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Interop: From Server Virtualization to Private Cloud
LAS VEGAS - Moving from bare metal to virtualization and private cloud server infrastructures is not always an easy task.
In a panel discussion at Interop this week, vendors and customers discussed some lessons learned along the path of server virtualization.
Panelist Mike Leeper, Director of Global Technology at Columbia Sportswear, shared the gory details on how his group went from bare metal to near complete virtualization inside of the last three years.
For Columbia Sportswear, it all started off in early 2010, when Leeper was tasked with building a new datacenter and a new Disaster Recovery system. It's a journey that eventually led Leeper to a virtualized vBlock system from VCE, which is a joint venture between Cisco, EMC and VMware.
For Leeper, the key was that he needed to be able to easily advance from standard VMware server virtualization to the private cloud world. The private cloud adds in the ability for rapid auto-deployment and self-provisioning.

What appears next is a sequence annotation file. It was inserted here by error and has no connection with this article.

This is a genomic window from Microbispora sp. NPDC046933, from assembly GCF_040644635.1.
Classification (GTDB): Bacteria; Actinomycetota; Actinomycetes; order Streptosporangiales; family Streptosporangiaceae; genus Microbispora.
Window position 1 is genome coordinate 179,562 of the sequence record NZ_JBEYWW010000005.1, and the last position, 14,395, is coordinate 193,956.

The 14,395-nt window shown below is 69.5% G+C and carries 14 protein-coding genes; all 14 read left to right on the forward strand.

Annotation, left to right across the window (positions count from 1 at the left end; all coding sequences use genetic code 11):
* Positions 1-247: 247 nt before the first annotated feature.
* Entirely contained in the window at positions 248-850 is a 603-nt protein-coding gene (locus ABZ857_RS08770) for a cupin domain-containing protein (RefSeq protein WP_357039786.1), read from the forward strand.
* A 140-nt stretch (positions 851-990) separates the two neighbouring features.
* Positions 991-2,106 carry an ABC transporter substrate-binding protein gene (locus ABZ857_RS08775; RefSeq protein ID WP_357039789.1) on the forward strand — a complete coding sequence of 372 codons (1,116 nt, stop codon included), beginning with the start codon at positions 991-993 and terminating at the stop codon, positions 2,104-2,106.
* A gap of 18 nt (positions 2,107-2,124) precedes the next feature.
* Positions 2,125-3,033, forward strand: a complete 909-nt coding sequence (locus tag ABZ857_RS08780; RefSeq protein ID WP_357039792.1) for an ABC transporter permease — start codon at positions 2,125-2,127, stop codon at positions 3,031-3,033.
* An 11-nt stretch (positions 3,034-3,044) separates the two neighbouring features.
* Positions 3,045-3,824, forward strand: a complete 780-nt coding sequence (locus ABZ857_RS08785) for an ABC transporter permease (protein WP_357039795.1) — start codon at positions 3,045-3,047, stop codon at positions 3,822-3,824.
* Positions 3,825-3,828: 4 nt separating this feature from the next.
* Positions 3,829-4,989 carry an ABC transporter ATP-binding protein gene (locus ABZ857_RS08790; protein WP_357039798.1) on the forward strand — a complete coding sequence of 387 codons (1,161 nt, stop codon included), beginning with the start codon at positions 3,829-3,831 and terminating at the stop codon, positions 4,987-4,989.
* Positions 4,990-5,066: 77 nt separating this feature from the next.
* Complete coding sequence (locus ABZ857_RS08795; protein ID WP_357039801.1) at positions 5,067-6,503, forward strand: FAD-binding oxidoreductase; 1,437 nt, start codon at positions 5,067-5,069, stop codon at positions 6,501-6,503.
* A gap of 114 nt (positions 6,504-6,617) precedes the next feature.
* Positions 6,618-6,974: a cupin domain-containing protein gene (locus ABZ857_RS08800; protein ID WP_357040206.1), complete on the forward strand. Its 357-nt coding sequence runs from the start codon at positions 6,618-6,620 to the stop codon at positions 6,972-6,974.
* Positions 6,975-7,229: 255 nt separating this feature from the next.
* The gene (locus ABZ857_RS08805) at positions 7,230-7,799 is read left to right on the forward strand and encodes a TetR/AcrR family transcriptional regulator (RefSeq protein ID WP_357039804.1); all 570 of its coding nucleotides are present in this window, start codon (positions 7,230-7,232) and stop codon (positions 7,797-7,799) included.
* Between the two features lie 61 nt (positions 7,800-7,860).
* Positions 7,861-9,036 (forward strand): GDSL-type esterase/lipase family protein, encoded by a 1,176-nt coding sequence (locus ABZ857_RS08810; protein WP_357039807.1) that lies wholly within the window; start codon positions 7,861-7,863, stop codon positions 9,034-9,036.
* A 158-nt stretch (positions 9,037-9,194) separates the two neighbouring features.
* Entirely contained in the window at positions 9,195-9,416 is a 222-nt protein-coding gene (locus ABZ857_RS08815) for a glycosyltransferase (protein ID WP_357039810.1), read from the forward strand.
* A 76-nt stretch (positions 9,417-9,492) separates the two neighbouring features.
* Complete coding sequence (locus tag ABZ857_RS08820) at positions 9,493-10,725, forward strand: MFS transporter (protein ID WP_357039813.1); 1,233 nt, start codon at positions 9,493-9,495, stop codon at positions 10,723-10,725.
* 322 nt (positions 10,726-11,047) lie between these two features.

"I'm not going to be able to add value by designing a new garment, but what I can do is make sure my private cloud can meet the demands of the business today," Leeper said. "So when we have a new product, we now have a platform that we can rapidly deploy and that's how I add value to the business, and private cloud is the heavily lifting that enables that."
Rodrigo Flores, Cloud Enterprise Architect at Cisco, commented that what the Private Cloud model enables over just server virtualization is a service catalogue approach. So instead of building custom virtual servers as needed, there is a pre-built menu that IT can allow users to provision from.
"It's a big transformation," Flores said. "People want their entire stack, not just a VM with an operating system."
For Leeper, the biggest challenge in moving to a fully virtualized private cloud wasn't the technology, it was the people.
"For us to get to a high 90 percentile virtualized environment, we had to convince people we could run workloads under virtualization," Leeper said. "DBAs didn't think could meet the performance needs."
So what Leeper did was he gave the database guys all the resources they wanted with lots of RAM and compute. Then once he got them up and running, he showed them what they were actually consuming. As it turns out, what the database guys thought they needed and what they actually used were two different things.
"We had a more data-rich mature conversation with users of the platform," Leeper said.
Flores suggested that it's a good idea to start small when it comes to moving to a full private cloud.
"Crawl before you can walk," Flores said. "Failures are often due to process maturity and people; you can't put that in a box."
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